Content » Vol 46, Issue 3

Original report

Malnutrition is associated with poor rehabilitation outcome in elderly inpatients with hospital-associated deconditioning a prospective cohort study

Hidetaka Wakabayashi , Hironobu Sashika
Department of Rehabilitation Medicine, Yokohama City University Medical Center, 232-0024 Yokohama, Japan. E-mail: noventurenoglory@gmail.com

DOI: 10.2340/16501977-1258

Abstract

Objective: To investigate the association between nutritional status and rehabilitation outcome in elderly inpatients with hospital-associated deconditioning.
Design: A prospective cohort study.
Subjects/patients: One hundred sixty-nine consecutive elderly inpatients diagnosed with hospital-associated deconditioning.
Methods: Nutritional status at referral was assessed by the Mini Nutritional Assessment Short Form at the University Medical Center. Body mass index, haemoglobin, albumin, total lymphocyte count, C-reactive protein, cause of malnutrition, and feeding route were also investigated. Primary outcome was Barthel Index score at discharge.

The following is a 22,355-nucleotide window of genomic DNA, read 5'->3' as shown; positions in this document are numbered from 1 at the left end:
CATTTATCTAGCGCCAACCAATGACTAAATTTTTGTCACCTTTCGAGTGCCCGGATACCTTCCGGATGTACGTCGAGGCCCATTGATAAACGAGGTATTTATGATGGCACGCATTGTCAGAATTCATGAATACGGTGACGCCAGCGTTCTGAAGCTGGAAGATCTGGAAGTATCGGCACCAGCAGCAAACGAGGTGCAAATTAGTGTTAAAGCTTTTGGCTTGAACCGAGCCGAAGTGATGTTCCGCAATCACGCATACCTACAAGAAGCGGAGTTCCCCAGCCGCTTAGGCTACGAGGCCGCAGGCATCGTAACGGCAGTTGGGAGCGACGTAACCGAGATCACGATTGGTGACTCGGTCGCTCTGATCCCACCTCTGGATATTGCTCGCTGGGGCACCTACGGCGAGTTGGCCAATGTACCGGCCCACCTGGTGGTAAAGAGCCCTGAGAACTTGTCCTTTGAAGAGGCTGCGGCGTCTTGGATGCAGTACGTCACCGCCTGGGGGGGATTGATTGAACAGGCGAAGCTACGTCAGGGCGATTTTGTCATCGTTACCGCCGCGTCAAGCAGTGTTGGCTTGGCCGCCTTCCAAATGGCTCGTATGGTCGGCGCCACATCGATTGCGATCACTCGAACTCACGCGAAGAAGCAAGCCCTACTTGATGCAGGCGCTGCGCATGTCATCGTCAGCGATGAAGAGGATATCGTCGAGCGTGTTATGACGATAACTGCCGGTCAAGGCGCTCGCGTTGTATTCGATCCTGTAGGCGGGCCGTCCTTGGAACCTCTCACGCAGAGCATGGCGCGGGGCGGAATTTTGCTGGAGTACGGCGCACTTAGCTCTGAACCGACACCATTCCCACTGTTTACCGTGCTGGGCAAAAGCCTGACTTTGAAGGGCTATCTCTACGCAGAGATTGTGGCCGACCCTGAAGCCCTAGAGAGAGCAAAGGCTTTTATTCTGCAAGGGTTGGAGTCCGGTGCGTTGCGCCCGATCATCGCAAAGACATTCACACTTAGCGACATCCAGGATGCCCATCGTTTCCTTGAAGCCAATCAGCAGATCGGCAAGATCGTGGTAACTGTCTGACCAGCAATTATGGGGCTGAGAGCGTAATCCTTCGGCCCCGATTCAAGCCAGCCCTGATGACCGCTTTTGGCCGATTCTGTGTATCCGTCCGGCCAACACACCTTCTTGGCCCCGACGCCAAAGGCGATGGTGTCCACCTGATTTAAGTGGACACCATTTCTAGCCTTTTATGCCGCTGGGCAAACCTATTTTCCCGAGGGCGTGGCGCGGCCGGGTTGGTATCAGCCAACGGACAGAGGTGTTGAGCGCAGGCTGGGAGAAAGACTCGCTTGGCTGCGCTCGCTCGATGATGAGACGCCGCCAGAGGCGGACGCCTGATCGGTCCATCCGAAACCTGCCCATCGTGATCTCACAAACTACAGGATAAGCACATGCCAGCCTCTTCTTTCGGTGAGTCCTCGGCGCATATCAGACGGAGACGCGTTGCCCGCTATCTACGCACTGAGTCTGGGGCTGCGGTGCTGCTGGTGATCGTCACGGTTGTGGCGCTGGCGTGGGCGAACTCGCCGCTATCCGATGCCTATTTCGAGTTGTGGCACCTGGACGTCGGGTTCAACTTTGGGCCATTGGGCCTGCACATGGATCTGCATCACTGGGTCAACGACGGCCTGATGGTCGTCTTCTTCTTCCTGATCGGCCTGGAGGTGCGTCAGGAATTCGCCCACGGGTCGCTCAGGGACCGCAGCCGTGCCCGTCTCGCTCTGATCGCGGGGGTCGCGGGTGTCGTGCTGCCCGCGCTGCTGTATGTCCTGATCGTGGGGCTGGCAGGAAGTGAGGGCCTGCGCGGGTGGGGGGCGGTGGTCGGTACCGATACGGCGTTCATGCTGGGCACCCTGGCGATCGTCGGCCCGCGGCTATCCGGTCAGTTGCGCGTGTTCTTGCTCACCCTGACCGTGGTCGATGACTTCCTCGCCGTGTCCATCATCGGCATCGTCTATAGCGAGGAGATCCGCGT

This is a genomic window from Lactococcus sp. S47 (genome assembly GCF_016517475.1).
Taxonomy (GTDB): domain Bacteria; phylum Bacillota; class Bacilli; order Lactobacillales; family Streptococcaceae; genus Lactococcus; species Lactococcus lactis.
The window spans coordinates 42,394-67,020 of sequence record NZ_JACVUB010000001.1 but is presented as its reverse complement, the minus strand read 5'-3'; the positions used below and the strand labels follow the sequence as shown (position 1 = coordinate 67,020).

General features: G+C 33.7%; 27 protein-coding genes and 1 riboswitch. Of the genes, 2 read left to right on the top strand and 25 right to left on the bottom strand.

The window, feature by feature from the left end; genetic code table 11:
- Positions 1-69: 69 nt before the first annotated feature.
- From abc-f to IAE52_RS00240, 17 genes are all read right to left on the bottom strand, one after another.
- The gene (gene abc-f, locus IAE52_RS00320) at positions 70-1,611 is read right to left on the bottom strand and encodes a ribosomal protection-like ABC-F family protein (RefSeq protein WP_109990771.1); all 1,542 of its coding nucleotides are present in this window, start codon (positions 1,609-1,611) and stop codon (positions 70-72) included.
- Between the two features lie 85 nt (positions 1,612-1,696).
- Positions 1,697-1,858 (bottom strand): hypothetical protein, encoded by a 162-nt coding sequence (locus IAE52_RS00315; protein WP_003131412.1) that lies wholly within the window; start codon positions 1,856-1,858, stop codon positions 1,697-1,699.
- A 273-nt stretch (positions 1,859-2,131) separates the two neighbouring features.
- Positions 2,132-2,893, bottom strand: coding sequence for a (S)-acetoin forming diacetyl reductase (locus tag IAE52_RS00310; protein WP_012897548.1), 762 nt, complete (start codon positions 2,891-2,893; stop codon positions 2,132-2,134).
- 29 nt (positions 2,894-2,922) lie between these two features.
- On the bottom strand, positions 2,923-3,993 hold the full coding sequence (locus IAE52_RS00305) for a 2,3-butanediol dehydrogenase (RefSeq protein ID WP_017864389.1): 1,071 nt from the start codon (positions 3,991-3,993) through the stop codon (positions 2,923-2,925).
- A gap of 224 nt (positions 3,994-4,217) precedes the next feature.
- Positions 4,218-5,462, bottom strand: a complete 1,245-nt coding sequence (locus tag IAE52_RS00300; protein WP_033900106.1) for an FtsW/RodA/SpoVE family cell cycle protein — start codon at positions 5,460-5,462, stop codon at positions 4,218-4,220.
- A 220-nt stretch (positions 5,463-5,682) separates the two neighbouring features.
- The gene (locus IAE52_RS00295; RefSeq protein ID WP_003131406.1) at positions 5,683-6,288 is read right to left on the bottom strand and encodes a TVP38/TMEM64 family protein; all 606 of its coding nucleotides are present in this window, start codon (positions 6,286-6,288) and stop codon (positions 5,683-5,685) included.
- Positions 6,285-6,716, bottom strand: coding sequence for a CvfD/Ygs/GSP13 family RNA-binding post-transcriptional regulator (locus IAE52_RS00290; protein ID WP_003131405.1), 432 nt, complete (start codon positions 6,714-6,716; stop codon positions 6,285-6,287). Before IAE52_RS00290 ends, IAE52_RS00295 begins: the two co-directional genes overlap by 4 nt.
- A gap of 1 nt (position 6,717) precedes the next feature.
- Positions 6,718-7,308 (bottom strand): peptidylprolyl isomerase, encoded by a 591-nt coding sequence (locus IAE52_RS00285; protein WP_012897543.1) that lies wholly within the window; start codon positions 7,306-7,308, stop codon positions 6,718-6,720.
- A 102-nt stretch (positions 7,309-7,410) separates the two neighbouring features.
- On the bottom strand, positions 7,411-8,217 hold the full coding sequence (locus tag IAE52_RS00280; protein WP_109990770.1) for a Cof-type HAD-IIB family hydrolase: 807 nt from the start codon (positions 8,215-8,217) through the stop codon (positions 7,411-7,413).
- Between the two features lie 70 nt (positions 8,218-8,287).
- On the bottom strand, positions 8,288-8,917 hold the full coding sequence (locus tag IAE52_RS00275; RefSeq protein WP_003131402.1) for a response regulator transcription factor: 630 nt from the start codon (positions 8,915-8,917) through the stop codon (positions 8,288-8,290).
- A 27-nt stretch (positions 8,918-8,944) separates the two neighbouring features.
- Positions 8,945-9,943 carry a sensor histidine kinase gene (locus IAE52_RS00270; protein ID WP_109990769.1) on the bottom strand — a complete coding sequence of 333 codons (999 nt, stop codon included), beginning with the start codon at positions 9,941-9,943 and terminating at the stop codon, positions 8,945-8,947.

Results: A total of 148 patients (87.6%) were malnourished, and 21 were at risk for malnutrition. There were no patients with normal nutritional status. Malnourished patients had a lower Barthel Index score at discharge than those at risk for malnutrition. Chronic disease-related malnutrition, oral intake, and parenteral nutrition were associated with the Barthel Index score at discharge. There were significant correlations between the Barthel Index score at discharge and nutritional score, albumin, and total lymphocyte count. In multiple regression analysis, Mini Nutritional Assessment Short Form, albumin, and chronic disease-related malnutrition were significantly associated with the Barthel Index score at discharge.
Conclusion: Most elderly inpatients with hospital-associated deconditioning are malnourished. Nutritional status, albumin, and chronic disease-related malnutrition are associated with poor rehabilitation outcome in hospital-associated deconditioning.

Lay Abstract

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